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The burpee, a squat thrust with an additional stand between reps, is a full body exercise used in strength training. The movement itself is primarily an anaerobic exercise, but when done in succession over a longer period can be utilized in as an aerobic exercise.
- Move into a squat position with your hands on the ground.
- Kick your feet back into an extended plank position, while keeping your arms extended.
- Immediately return your feet into squat position.
- Stand up from the squat position.
The exercise was named in the 1930s for US physiologist Royal H. Burpee, who developed the burpee test; he earned a PhD in applied physiology from Teachers College, Columbia University in 1940 and created the "burpee" exercise as part of his PhD thesis as a quick and simple way to assess fitness. The exercise was popularized when the United States Armed Services made it a way to assess the fitness level of recruits when the US entered World War II. Consisting of a series of the exercises performed in rapid succession, the test was meant to be a quick measure of agility, coordination, and strength.
- Box-jump burpee
- The athlete jumps onto a box, rather than straight up and down.
- Burpee broad jump
- A burpee followed by a stationary two footed distance jump.
- Burpee push-up
- The athlete performs one push-up after assuming the extended plank position.
- Dumbbell burpee
- The athlete holds a pair of dumbbells while performing the exercise.
- Devil-Press burpee
- The athlete performs a non-jumping burpee with dumbbells and then overhead presses the dumbbells.
- Eight-count push-up or Double burpee
- The athlete performs two push-ups after assuming the plank position. This cancels the drive from landing after the jump and makes the next jump harder. Each part of the burpee might be repeated to make it even harder.
- Hindu push-up burpee
- Instead of a regular push-up, do a Hindu push-up.
- Jump-over burpee
- The athlete jumps over an obstacle between burpees.
- Knee push-up burpee
- The athlete bends their knees and rests them on the ground before performing the push-up.
- Long-jump burpee
- The athlete jumps forward, not upward.
- Muscle-up burpee
- Combine a muscle-up (a variation of a pull-up) with the jump or do a muscle-up instead of the jump.
- One-armed burpee
- The athlete uses only one arm for the whole exercise including the push-up.
- One-leg burpee
- The athlete stands on one leg, bends at the waist and puts hands on ground so they are aligned with shoulders. Next jump back with the standing leg to plank position. Jump forward with the one leg that was extended, and do a one-leg jump. Repeat on opposite side.
- Pull-up burpee
- Combine a pull-up with the jump or do a pull-up instead of the jump.
- Side burpee
- The athlete bends at waist and places hand shoulder-width apart to the side of right or left foot. Jump both legs out to side and land on the outer and inner sides of your feet. Jump back in, jump up, and repeat on opposite side.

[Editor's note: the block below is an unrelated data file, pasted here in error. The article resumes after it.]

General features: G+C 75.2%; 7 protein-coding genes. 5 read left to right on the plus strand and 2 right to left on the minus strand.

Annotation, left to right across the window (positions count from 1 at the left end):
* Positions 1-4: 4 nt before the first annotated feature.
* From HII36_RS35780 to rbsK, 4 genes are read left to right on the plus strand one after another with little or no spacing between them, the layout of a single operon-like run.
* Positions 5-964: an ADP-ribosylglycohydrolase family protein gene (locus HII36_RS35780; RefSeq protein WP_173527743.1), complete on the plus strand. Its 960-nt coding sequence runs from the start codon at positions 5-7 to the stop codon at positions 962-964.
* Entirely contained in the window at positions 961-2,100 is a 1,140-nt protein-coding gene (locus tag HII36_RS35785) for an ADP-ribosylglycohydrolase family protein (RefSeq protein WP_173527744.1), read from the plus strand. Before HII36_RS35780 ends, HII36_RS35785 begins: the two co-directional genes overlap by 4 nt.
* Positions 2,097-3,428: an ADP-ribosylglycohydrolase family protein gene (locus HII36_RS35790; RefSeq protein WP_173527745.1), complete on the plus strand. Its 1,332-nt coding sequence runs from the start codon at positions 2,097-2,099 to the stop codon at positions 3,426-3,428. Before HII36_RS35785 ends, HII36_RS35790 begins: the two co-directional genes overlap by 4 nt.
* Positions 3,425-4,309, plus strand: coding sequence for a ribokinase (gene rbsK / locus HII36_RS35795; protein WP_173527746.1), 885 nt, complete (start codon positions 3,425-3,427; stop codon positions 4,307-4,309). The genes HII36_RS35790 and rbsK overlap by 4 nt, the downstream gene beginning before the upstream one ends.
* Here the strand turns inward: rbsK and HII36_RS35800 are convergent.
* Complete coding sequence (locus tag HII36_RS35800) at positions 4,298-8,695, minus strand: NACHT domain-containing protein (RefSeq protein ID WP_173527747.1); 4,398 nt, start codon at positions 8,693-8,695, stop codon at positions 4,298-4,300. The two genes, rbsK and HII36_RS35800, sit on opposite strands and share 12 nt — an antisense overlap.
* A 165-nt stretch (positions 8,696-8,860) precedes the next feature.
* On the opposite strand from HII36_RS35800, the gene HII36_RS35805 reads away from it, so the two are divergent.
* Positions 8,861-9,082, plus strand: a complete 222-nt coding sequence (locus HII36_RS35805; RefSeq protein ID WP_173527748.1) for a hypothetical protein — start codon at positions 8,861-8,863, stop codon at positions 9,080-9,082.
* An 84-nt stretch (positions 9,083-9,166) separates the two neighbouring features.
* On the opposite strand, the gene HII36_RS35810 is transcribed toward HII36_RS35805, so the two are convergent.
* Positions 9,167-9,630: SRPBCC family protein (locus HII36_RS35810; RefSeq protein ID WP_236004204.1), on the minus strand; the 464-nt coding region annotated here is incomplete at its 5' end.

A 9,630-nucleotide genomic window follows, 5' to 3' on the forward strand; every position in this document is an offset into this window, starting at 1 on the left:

- Burpee Mountain Climber
- The athlete does a full regular Burpee, when the chest and thigh are on the ground, the athlete completes a Full mountain climber (Split-squat thrust).
- Tuck-jump burpee
- The athlete pulls their knees to their chest (tucks) at the peak of the jump.
At 4 pm on May 17, 2014, in Greenwood, South Carolina, Cameron Dorn broke two burpee world records: the most burpees performed in 12 hours with 5,657 and the most burpees completed in 24 hours with 10,105.
On July 23, 2018, in Hobart, Tasmania, Charlie Gard achieved a record 851 chest-to-ground burpees in one hour.
On July 7, 2019, in Milford, Michigan, Army ROTC Cadet Bryan Abell set the Guinness World Record for most chest-to-ground burpees performed in 12 hours by completing 4,689 burpees. On December 1, 2019, this record was broken and the new record was set as 5,234 by Samuel Finn from Canada.
At 6 am on October 21, 2013, in Portland, Oregon, Lloyd Weema broke the burpee world record: the most chest-to-ground burpees performed in 72 hours with 9,480.
- Sūrya Namaskār (Salute to the Sun), a sequence of yoga postures that has some similarities.
- Podstawski, R.; Markowski, P.; Clark, C. C.; Choszcz, D.; Ihász, F.; Stojiljković, S.; Gronek, P. (19 October 2019). "International Standards for the 3‐Minute Burpee Test: High‐ Intensity Motor Performance". Journal of Human Kinetics. 69: 137–147. doi:10.2478/hukin-2019-0021. PMC 6815084. PMID 31666896.
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- Can we make our soldiers tough enough? from Popular Science, 1944. February 1944. Retrieved 12 October 2012.
- "The Making of Cameron Dorn's Burpee World Record". Greenwood Calendar. Retrieved 10 July 2014.
- "Tasmania's burpee man Charlie Gard smashes Guinness World Record". Retrieved 23 July 2018.
- "Burpee beast: ROTC cadet sets world record during fundraiser". www.army.mil. Retrieved 2020-02-28.
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